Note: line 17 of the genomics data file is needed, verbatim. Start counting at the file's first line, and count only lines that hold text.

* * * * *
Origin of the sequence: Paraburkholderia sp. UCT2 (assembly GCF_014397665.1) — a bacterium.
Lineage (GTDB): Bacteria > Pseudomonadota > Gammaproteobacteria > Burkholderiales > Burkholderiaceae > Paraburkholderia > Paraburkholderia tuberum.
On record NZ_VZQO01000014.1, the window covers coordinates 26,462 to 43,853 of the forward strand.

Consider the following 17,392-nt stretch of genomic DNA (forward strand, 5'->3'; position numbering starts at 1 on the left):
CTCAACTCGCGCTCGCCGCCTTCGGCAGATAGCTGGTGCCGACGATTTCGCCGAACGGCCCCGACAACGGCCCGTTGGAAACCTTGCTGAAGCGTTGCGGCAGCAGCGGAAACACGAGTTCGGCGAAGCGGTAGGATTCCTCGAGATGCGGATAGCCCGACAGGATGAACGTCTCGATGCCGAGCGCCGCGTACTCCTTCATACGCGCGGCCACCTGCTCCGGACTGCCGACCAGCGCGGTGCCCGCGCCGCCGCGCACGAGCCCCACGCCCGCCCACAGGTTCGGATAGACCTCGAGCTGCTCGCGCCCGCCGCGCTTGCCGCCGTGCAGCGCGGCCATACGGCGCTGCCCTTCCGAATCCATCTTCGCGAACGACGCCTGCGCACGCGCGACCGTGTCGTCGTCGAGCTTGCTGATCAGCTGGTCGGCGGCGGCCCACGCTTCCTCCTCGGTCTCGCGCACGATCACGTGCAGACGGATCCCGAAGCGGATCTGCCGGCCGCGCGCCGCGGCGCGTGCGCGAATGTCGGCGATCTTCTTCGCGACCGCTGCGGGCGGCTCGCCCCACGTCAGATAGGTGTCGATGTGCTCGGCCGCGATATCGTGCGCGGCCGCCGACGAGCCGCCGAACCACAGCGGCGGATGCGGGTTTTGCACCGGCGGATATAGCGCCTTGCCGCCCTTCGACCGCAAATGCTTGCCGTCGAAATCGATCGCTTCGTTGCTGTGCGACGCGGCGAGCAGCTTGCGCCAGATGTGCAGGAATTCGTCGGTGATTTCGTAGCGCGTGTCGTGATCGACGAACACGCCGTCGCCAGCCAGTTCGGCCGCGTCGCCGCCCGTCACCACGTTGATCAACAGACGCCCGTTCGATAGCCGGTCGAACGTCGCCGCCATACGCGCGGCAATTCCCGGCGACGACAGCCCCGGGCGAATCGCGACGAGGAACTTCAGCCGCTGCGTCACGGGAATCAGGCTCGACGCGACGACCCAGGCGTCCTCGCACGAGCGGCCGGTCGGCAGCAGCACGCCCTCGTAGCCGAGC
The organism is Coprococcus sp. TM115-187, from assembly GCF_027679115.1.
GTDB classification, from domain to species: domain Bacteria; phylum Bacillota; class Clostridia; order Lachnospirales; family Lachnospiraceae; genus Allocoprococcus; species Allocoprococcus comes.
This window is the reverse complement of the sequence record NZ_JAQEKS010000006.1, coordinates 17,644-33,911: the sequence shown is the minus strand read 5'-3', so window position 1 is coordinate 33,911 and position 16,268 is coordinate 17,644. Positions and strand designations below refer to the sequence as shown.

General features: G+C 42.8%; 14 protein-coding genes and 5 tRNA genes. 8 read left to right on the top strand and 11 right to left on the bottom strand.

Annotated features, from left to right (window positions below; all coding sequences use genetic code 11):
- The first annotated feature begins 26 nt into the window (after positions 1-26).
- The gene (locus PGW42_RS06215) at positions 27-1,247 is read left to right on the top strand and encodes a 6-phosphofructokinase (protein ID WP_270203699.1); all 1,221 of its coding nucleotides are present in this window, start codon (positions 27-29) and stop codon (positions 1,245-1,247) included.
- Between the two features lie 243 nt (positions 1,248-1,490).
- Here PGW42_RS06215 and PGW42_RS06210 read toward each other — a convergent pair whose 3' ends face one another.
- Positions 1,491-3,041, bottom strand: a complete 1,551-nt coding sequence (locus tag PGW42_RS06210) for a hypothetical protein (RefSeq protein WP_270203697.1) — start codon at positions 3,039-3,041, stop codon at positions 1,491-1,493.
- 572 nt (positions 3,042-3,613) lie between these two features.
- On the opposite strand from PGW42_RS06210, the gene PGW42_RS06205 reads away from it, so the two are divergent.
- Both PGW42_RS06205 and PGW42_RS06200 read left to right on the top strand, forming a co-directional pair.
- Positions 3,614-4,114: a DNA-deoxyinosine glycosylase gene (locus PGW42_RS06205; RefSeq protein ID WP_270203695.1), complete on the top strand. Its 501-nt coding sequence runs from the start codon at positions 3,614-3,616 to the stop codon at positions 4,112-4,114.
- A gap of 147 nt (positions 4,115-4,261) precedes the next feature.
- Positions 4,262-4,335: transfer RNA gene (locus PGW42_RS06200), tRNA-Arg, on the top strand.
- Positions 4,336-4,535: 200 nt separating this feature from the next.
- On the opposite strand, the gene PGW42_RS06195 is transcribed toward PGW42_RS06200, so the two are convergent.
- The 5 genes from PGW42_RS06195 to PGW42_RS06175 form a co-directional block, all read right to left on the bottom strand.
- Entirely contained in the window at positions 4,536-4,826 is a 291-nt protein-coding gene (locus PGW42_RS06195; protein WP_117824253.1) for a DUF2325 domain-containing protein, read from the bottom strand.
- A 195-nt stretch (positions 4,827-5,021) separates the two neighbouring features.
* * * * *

- On the opposite strand from PGW42_RS06210, the gene PGW42_RS06205 reads away from it, so the two are divergent.